#17. Monarch Airlines (1983 – 2002)
Certainly looking very regal, the previous Monarch livery certainly made its aircraft look organised, although the colourscheme of yellow and dark-brown always struck me as a bit of an unusual combination. Nevertheless, it still made their aircraft look very uniform.
#16. Royal Jordanian (1985 – Present)
Another very regal looking design, Royal Jordanian’s livery has always had my admiration, with its dark lines and beige waistband complimenting the profile of any aircraft that wears it. Why is it down at #16? Largely because it only really looks good in sunny weather, in cloudy conditions its dark colours look somewhat depressing and dull. Good thing the sun always shines at 35,000 feet!
#15. Ryanair (2000 – Present)
I’m gonna get a lot of hatred for even considering putting Ryanair on any top-10 list for good reasons, but I honestly have to say that they do have a very good livery, surprisingly crisp, colourful and uniform for a low-cost carrier!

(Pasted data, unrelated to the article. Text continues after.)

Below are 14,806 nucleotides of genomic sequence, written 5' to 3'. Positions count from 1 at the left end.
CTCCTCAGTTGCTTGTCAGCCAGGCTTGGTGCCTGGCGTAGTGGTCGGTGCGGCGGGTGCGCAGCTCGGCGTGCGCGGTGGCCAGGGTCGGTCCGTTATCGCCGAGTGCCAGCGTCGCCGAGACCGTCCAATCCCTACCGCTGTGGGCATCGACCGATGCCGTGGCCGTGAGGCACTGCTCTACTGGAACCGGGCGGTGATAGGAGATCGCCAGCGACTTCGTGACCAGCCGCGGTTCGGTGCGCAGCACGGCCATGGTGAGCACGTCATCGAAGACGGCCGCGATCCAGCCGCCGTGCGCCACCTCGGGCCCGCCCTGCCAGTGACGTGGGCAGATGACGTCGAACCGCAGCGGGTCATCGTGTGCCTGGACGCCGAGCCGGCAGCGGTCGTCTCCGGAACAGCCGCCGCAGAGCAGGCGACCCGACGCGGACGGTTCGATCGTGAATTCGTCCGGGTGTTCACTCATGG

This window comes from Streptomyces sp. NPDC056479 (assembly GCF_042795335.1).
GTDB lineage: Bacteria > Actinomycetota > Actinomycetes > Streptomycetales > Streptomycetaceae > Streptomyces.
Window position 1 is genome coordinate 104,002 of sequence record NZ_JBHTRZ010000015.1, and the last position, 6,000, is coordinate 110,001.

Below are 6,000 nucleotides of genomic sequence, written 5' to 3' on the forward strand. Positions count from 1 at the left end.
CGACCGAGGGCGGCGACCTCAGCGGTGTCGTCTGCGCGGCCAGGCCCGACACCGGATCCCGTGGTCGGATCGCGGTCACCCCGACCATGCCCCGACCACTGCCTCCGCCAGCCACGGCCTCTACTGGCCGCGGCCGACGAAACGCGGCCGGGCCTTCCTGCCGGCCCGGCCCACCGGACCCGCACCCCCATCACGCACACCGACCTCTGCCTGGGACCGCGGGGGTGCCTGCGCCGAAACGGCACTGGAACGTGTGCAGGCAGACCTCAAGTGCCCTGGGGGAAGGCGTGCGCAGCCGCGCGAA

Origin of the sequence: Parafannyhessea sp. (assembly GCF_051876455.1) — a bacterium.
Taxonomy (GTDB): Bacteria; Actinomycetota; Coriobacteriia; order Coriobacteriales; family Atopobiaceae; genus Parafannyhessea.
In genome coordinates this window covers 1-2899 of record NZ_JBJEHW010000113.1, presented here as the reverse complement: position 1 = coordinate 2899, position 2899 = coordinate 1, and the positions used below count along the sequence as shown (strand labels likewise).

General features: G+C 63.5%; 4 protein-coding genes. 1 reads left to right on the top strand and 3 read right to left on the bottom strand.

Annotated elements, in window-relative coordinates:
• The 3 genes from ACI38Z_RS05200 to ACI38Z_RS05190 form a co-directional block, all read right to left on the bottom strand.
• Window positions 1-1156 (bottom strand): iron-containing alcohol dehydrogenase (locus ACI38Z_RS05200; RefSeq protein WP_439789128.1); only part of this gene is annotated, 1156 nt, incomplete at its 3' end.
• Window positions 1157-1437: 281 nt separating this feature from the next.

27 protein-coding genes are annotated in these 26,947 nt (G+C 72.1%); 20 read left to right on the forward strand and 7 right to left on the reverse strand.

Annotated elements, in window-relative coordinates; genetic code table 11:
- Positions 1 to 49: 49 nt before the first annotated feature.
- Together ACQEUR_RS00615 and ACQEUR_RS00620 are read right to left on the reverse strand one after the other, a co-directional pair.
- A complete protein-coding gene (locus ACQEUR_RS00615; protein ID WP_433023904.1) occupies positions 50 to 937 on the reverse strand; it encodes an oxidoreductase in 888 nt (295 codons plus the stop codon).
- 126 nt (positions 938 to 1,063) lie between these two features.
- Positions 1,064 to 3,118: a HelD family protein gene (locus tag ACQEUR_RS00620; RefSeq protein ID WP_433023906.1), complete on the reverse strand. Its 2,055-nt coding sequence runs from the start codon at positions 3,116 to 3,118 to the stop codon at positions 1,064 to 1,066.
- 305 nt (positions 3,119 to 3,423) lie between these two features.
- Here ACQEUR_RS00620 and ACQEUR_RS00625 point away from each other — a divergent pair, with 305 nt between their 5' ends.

#14. Virgin Sun (1999 – 2001)
No, I’m not being paid by the Bearded One (though sometimes I wish I was), and I’m sure he’d sooner forget the short-lived venture that was Virgin Sun more than anyone else. But Virgin Sun did have the distinction of having a very sunny livery, distinguishable with its yellow fuselage and red tail, it looks fantastic! If I had been going on holiday with them in 1999, this livery would have got me very excited!
#13. Federal Express (1973 – 1994)
Few people remember the original Fedex livery, but it was something very interesting and surprisingly eyecatching, even for humble cargo planes! The modern livery by comparison is somewhat bland, and I really hope that one day the company considers a retro version because this livery looks good on just about any aircraft!
#12. Trans-World Airlines (1997 – 2001)